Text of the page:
I find this deeply troubling, and ominous for what I called earlier "the project"— the implicitly imperial project to transform the institutions of Iraq, to Americanize them economically, culturally, and above all politically.
In many ways Colossusstops there. It presents you with the fundamental problem that American power suffers from these three deficits and therefore seems strategically and structurally incapable of long-term transformation of the sort that is implicit in an undertaking like the occupation of Iraq.
The only times that the U.S. has been able to get it right, to sustain its military presence for decades instead of months, was when it saw its strategic interests in Europe and Asia threatened by another empire. The key to understanding why the United States succeeded in West Germany, in Japan, and in South Korea is that then, and only then, the U.S. could credibly portray itself as resisting the expansion of another empire.
In the early phase of the Cold War, the United States practiced the “imperialism of anti-imperialism". Only when they could portray themselves as the opponents of an evil empire did Americans feel confident in deploying troops for decades on end in territories that they had conquered and occupied.
We are not yet in a situation when such a credible imperial rival exists that the American people feel confident that what they are doing—be it in Iraq, Afghanistan, or elsewhere—is really being done in the name of liberty.
What is to be done? In a recent lecture, the president of my future university, Larry Summers, argued that the American economy could not continue for much longer with a savings-to-national-income ratio between 1 and 2 percent. This, he argued, could not be sustained.
But if it’s not to be sustained, that has profound implications for the world economy. If the U.S. ceases to be the consumer of first resort for East Asia, then the East Asians must reassess their own economy strategy, must cease to believe that salvation lies in a fixed exchange rate against the dollar, bought at who knows what cost in foreign exchange market intervention. They must look to their own markets if the United States is to begin saving.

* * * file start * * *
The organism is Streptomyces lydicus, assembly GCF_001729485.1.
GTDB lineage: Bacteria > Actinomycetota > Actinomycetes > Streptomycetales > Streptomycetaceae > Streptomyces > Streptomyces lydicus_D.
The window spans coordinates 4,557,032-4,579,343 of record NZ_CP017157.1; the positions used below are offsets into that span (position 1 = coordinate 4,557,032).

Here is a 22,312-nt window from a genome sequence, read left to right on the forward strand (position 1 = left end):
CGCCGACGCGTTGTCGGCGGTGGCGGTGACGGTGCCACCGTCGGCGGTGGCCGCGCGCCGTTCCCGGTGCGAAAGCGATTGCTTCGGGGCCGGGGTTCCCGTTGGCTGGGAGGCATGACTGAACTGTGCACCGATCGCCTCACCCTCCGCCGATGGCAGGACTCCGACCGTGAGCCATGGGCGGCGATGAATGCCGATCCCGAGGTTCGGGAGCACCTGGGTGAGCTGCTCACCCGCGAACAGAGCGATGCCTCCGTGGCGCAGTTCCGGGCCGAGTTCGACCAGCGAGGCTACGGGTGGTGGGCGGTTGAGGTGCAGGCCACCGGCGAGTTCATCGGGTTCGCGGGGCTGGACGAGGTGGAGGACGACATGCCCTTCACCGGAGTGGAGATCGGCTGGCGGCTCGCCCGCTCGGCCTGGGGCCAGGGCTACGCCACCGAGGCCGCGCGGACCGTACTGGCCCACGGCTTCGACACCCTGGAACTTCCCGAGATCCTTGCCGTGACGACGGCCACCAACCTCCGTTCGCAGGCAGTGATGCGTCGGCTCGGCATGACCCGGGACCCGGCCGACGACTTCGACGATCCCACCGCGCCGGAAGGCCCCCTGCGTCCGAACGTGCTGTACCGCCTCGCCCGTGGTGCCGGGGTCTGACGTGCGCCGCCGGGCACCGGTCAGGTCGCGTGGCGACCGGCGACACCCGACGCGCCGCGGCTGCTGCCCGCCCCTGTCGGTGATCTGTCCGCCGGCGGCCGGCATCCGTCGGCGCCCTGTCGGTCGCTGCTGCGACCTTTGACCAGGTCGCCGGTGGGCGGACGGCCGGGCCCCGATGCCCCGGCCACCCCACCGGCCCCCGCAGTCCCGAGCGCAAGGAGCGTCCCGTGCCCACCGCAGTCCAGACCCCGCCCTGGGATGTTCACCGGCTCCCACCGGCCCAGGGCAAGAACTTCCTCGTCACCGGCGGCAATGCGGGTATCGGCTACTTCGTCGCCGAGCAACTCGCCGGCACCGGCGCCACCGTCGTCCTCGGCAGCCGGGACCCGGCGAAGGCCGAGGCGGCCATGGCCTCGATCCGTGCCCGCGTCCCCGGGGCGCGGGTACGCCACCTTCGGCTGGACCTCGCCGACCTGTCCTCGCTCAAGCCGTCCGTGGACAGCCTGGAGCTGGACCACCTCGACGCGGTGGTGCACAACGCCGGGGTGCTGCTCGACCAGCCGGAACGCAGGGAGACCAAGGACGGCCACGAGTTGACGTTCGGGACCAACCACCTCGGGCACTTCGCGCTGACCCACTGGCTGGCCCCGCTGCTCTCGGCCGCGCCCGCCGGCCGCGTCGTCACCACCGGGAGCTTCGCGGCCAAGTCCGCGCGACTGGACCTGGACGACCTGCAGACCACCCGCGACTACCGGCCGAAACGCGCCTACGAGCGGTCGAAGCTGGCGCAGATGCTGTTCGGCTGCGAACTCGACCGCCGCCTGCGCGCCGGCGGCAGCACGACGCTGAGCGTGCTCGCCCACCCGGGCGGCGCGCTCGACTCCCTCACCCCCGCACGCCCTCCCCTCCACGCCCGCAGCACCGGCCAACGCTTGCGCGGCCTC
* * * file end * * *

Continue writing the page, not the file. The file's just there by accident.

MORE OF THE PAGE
The Europeans too must cease to fret about the paltry question of inflation in Ireland and take more seriously the reality of near-deflation in Germany.
Much of what has to happen to transform the economic imbalances in the world today must happen abroad. In particular there must be change in the monetary policies of the great central banks of Asia and Europe. Nothing the U.S. can do beyond exhortation would achieve that.
But the United States can do one important thing to make a reality of President Summers' call to save, and that is to assess and radically reassess its own system of taxation. Nothing exposes the great lie that the United States is an efficient capitalist economy more effectively than to migrate and begin paying tax here.
When one contemplates the extraordinary plethora of direct taxation that exists, the complexity of the American tax system by comparison with some of the new and potentially very important simplified tax systems not only of Eastern Europe but also, in the case of Ireland, of Western Europe, one sees how much could be done to improve the way in which this country finances itself.
So my first proposition to address America’s fiscal and economic deficit is radical tax reform at both the federal and state level. It is deplorable that neither of the candidates for the office of the Presidency even considers this issue as a serious part of his campaign. Certainly we cannot consider what has happened in the last four years under this administration to be tax reform. “Tax deformation" would be a more accurate description of the extraordinary way in which fiscal policy has been mismanaged.
A value-added tax at the federal level would make an important step forward in the way that the U.S. addresses its fiscal imbalances.
How can the United States address its manpower deficit? Could it be rational for the U.S. to maintain an army abroad of no more than 250,000 men while at the same time incarcerating in its jails very nearly 2 million, many of whom seem ideally qualified for military service?
The British Empire had precisely the same problem. It solved it with a policy of systematic transportation, and the result was Australia.
I have ruled this out as a solution because I could imagine the headlines: “Ferguson proposes dirty dozen solution to America’s imperial crisis". "Lee Marvin to patrol American prisons recruiting for the 101st Airborne". This is not a feasible solution. It worked for us. I fear it cannot work for you.